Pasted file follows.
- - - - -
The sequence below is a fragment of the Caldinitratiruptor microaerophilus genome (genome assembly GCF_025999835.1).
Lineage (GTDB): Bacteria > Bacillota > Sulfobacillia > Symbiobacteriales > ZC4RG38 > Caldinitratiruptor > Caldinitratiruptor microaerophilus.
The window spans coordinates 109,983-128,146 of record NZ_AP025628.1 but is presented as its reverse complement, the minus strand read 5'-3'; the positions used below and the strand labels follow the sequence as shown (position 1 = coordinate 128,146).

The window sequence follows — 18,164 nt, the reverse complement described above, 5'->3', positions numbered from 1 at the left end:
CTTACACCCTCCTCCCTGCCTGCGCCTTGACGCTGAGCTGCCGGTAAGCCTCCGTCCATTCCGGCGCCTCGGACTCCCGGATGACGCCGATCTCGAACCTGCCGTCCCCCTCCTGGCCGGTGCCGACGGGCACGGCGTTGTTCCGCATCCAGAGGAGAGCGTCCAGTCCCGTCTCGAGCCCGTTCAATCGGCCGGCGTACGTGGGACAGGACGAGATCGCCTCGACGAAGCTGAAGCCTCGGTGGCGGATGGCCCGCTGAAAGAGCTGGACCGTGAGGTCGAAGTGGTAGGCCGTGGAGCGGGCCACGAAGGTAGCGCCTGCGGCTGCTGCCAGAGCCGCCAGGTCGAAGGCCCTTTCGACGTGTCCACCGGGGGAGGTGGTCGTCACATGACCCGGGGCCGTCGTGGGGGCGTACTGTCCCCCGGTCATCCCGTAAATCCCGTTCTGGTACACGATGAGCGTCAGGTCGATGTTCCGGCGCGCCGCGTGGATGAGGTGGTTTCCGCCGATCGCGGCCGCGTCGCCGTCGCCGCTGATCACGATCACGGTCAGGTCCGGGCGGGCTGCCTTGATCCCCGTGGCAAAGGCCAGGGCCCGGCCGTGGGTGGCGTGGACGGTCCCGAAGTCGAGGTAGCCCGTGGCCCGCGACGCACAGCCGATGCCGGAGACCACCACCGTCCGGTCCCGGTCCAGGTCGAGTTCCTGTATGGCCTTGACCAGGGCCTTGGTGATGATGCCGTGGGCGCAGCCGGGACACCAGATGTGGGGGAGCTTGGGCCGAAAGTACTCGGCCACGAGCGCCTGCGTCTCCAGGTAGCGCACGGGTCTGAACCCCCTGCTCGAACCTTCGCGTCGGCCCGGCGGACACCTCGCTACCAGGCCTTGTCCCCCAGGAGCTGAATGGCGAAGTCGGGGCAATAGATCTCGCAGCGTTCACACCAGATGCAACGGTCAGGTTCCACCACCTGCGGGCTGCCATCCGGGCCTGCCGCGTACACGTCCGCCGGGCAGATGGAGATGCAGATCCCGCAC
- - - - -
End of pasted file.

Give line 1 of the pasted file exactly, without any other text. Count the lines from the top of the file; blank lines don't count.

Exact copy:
The sequence below is a fragment of the Caldinitratiruptor microaerophilus genome (genome assembly GCF_025999835.1).